By Joanna Blaz
About 800 attendees at last week’s Members’ Day at the UN fell silent as one United Nations Association member from Queens, New York, posed a pointed question: Why are the panelists drinking from plastic water bottles in a city with clean tap water?
This questioning of what we can each do to reduce waste reflected the theme of the “Post-Paris Leadership for Climate Change” discussion, one of five panels at the 8th Annual Mid-Atlantic Regional Conference, held Friday.
Nilda Mesa, director at the New York City Mayor’s Office of Sustainability, said New Yorkers in particular have an obligation to preserve the environment around them.
“As New York City, we have a certain responsibility and people will look to what we’re doing,” she said. Mesa was joined on the panel by Give Me 5 Partnerships Director Austin Schiano, 350.org Co-founder Jamie Henn and UNA-SNY President George Garland, who moderated.
Mesa went on to describe sustainable issues specific to New York City, including solid waste from garbage trucks causing respiratory issues in children. With the city’s 400th anniversary approaching in 10 years, her office stressed measurable goals, including reducing greenhouse emissions and striving for the cleanest air of any large city. (New York is currently at #4.)
“Cities are really where the rubber meets the road,” Mesa said.
Another metropolitan area under the microscope was the namesake of the panel: Paris.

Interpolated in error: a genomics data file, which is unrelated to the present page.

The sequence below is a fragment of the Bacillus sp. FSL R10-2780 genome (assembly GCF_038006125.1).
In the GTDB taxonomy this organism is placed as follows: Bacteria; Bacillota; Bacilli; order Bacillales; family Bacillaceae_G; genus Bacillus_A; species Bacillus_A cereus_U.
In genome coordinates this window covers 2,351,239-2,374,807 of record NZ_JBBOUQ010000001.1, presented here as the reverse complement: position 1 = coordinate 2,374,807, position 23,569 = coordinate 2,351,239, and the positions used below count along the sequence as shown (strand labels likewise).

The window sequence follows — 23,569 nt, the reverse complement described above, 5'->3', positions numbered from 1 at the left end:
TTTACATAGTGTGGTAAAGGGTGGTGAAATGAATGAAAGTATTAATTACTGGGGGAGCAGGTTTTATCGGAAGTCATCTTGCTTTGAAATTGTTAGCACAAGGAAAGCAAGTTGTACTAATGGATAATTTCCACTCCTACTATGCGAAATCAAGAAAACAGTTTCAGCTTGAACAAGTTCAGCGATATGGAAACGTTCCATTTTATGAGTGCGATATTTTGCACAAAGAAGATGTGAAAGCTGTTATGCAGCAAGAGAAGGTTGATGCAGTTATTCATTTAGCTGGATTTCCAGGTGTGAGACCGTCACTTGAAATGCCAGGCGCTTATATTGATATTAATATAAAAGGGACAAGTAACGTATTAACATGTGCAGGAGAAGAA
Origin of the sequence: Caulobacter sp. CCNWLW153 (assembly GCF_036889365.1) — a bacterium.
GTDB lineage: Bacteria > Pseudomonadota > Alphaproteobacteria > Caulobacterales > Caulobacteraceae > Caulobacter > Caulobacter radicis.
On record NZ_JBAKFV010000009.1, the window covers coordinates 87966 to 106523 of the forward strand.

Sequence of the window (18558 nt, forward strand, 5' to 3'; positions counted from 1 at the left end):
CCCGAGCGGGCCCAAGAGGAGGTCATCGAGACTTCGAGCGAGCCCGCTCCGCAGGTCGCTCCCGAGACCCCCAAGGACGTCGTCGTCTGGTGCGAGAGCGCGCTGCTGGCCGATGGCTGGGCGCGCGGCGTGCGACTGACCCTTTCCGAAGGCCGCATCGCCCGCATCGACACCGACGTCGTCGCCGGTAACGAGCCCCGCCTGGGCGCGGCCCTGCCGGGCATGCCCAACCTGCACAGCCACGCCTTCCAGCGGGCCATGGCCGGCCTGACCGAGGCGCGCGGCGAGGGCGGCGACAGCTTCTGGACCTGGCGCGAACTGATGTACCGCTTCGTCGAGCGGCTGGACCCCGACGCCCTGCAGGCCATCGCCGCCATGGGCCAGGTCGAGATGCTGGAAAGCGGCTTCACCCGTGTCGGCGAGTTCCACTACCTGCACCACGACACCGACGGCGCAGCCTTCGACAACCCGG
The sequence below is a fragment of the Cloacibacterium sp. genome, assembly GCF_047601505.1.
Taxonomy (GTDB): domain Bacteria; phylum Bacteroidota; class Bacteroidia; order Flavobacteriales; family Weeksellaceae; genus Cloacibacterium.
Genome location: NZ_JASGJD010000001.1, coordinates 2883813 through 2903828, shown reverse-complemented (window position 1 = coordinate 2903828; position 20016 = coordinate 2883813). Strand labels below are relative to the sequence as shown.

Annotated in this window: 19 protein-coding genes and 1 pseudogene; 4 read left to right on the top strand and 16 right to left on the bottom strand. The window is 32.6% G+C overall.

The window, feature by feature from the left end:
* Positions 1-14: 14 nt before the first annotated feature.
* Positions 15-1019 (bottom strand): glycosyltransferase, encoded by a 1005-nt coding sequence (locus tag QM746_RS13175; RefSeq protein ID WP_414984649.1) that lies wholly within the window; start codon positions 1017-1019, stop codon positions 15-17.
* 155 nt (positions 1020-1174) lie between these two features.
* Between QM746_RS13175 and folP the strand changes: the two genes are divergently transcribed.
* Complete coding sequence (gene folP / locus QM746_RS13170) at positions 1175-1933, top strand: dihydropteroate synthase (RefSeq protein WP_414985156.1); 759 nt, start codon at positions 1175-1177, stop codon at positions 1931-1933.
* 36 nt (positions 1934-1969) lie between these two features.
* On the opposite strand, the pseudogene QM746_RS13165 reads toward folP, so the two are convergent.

A film directed toward last year’s United Nations Conference on Climate Change in Paris (otherwise known as COP21) aimed to narrow a global issue down to the individual’s social media accounts. Actor Jack Black’s “#EarthtoParis” video urged viewers to use the hashtag and other social media technology to raise awareness on climate change.
Cities like Paris and New York are huge targets for climate change, but smaller towns are making headlines for their sustainable efforts … and for the ways they are falling behind.
The water contamination crisis in Flint, Michigan, hit close to home for attendee Dawn Nelson, an environmental scientist and lifelong resident of the state. Nelson admired the panel for offering a holistic, refreshing vision of how to solve sustainability issues around the world. She also stressed the importance of both environmental and social science professions.
“[People ask:] ‘Sociology, what are you going to do with that?’” Nelson’s response? “Save the world.”
Joanna Blaz is a UNA-SNY YP member on the Sustainability and Economic Development Committee. She is a web content editor at Weill Cornell Medicine and previously contributed to the Tampa Bay Times.
Leave a Reply.